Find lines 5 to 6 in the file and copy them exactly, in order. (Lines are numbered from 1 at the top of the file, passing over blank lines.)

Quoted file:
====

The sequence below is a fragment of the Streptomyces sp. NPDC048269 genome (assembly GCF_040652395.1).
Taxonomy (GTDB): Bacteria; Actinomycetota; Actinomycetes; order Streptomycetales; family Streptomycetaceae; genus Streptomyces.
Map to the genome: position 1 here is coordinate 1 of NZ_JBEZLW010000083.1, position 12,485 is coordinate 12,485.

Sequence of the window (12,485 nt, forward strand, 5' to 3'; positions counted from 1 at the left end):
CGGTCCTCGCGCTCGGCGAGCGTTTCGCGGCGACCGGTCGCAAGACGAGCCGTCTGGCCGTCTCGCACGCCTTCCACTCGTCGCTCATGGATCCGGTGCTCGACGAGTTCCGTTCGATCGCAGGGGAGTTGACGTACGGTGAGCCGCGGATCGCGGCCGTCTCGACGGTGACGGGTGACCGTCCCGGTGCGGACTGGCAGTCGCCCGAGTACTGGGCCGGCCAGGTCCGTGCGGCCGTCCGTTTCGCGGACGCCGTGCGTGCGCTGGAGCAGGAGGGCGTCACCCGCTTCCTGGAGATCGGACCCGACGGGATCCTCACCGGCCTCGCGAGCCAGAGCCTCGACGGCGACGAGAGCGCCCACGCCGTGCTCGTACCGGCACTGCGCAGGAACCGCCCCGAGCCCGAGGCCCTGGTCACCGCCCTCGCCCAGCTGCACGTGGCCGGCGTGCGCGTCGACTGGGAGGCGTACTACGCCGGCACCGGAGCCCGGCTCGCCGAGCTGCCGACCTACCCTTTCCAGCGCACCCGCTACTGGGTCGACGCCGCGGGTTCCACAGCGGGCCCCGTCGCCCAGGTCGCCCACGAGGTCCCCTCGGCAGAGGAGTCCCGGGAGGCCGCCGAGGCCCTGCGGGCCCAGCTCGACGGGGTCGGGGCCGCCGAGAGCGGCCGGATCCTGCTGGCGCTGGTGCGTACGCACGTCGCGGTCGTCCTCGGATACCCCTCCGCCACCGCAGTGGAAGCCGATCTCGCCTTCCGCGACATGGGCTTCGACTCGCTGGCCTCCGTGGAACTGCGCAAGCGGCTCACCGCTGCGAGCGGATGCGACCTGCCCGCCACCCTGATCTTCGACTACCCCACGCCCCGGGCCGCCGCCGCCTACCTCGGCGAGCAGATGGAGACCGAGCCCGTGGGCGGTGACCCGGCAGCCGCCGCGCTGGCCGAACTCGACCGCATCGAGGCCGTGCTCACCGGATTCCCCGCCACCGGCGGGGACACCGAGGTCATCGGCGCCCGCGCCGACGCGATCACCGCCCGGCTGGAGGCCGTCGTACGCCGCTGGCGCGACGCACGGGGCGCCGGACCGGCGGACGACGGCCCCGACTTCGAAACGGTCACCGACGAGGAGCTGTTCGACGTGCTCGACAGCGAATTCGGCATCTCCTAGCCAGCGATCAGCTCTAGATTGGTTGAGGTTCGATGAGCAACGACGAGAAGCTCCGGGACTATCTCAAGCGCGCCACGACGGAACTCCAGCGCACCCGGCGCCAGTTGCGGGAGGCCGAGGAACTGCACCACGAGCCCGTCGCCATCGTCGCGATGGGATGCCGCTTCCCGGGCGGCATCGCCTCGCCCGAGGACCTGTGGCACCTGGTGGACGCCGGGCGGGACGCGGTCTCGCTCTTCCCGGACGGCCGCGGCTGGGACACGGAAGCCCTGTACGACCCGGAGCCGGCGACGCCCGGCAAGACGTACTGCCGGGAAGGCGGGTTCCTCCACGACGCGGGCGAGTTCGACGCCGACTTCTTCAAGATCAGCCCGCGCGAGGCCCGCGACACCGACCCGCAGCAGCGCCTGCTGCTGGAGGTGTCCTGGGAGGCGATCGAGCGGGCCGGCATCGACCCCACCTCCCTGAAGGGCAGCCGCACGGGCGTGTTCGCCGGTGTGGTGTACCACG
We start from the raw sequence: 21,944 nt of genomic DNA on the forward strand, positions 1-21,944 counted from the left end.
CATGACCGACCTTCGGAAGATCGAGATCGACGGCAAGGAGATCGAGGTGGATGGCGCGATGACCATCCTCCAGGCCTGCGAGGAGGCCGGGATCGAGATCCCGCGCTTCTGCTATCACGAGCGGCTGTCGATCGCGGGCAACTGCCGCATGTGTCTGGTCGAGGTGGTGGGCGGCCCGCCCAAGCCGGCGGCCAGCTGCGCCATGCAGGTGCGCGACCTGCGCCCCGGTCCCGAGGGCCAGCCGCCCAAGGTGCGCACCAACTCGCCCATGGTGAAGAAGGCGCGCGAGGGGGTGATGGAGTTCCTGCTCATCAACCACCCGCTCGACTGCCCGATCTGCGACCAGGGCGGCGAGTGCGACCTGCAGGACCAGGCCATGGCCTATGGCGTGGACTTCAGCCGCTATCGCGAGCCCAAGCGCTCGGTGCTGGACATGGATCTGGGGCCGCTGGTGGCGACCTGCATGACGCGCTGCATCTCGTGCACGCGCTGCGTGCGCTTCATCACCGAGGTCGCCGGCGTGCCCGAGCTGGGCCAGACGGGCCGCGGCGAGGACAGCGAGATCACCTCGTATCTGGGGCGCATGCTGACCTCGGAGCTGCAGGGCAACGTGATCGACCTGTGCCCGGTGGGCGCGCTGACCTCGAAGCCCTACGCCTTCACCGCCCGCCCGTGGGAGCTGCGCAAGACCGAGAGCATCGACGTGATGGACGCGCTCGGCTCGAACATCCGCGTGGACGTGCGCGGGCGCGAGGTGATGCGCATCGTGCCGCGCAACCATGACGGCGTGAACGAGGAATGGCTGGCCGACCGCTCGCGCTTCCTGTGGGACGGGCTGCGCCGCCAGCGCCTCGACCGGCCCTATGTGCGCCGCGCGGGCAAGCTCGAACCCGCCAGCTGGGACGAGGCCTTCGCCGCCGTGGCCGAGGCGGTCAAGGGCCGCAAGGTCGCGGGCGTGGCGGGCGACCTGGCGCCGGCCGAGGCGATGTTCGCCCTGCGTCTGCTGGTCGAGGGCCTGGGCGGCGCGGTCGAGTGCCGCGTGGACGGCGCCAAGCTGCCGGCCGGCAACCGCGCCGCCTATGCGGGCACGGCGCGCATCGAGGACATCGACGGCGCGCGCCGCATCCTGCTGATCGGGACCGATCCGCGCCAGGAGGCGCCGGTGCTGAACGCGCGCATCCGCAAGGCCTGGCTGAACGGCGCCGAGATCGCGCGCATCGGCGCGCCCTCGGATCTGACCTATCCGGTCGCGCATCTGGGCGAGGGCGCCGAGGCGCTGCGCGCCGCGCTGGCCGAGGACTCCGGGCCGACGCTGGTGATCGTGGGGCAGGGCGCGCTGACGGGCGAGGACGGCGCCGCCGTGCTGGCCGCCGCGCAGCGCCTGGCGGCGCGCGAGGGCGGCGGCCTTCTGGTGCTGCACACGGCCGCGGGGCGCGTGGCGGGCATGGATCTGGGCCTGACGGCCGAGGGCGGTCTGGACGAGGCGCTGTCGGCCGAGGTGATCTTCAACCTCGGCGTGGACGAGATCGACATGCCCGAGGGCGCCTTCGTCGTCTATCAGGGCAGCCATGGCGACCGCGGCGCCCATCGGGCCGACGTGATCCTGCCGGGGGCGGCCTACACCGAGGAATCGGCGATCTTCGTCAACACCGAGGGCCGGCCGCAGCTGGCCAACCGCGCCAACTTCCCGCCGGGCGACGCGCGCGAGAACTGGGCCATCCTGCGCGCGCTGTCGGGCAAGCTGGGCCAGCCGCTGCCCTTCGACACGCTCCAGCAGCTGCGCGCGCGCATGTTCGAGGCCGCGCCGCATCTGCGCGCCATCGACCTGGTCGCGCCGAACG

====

CGGTCCTCGCGCTCGGCGAGCGTTTCGCGGCGACCGGTCGCAAGACGAGCCGTCTGGCCGTCTCGCACGCCTTCCACTCGTCGCTCATGGATCCGGTGCTCGACGAGTTCCGTTCGATCGCAGGGGAGTTGACGTACGGTGAGCCGCGGATCGCGGCCGTCTCGACGGTGACGGGTGACCGTCCCGGTGCGGACTGGCAGTCGCCCGAGTACTGGGCCGGCCAGGTCCGTGCGGCCGTCCGTTTCGCGGACGCCGTGCGTGCGCTGGAGCAGGAGGGCGTCACCCGCTTCCTGGAGATCGGACCCGACGGGATCCTCACCGGCCTCGCGAGCCAGAGCCTCGACGGCGACGAGAGCGCCCACGCCGTGCTCGTACCGGCACTGCGCAGGAACCGCCCCGAGCCCGAGGCCCTGGTCACCGCCCTCGCCCAGCTGCACGTGGCCGGCGTGCGCGTCGACTGGGAGGCGTACTACGCCGGCACCGGAGCCCGGCTCGCCGAGCTGCCGACCTACCCTTTCCAGCGCACCCGCTACTGGGTCGACGCCGCGGGTTCCACAGCGGGCCCCGTCGCCCAGGTCGCCCACGAGGTCCCCTCGGCAGAGGAGTCCCGGGAGGCCGCCGAGGCCCTGCGGGCCCAGCTCGACGGGGTCGGGGCCGCCGAGAGCGGCCGGATCCTGCTGGCGCTGGTGCGTACGCACGTCGCGGTCGTCCTCGGATACCCCTCCGCCACCGCAGTGGAAGCCGATCTCGCCTTCCGCGACATGGGCTTCGACTCGCTGGCCTCCGTGGAACTGCGCAAGCGGCTCACCGCTGCGAGCGGATGCGACCTGCCCGCCACCCTGATCTTCGACTACCCCACGCCCCGGGCCGCCGCCGCCTACCTCGGCGAGCAGATGGAGACCGAGCCCGTGGGCGGTGACCCGGCAGCCGCCGCGCTGGCCGAACTCGACCGCATCGAGGCCGTGCTCACCGGATTCCCCGCCACCGGCGGGGACACCGAGGTCATCGGCGCCCGCGCCGACGCGATCACCGCCCGGCTGGAGGCCGTCGTACGCCGCTGGCGCGACGCACGGGGCGCCGGACCGGCGGACGACGGCCCCGACTTCGAAACGGTCACCGACGAGGAGCTGTTCGACGTGCTCGACAGCGAATTCGGCATCTCCTAGCCAGCGATCAGCTCTAGATTGGTTGAGGTTCGATGAGCAACGACGAGAAGCTCCGGGACTATCTCAAGCGCGCCACGACGGAACTCCAGCGCACCCGGCGCCAGTTGCGGGAGGCCGAGGAACTGCACCACGAGCCCGTCGCCATCGTCGCGATGGGATGCCGCTTCCCGGGCGGCATCGCCTCGCCCGAGGACCTGTGGCACCTGGTGGACGCCGGGCGGGACGCGGTCTCGCTCTTCCCGGACGGCCGCGGCTGGGACACGGAAGCCCTGTACGACCCGGAGCCGGCGACGCCCGGCAAGACGTACTGCCGGGAAGGCGGGTTCCTCCACGACGCGGGCGAGTTCGACGCCGACTTCTTCAAGATCAGCCCGCGCGAGGCCCGCGACACCGACCCGCAGCAGCGCCTGCTGCTGGAGGTGTCCTGGGAGGCGATCGAGCGGGCCGGCATCGACCCCACCTCCCTGAAGGGCAGCCGCACGGGCGTGTTCGCCGGTGTGGTGTACCACG
We start from the raw sequence: 21,944 nt of genomic DNA on the forward strand, positions 1-21,944 counted from the left end.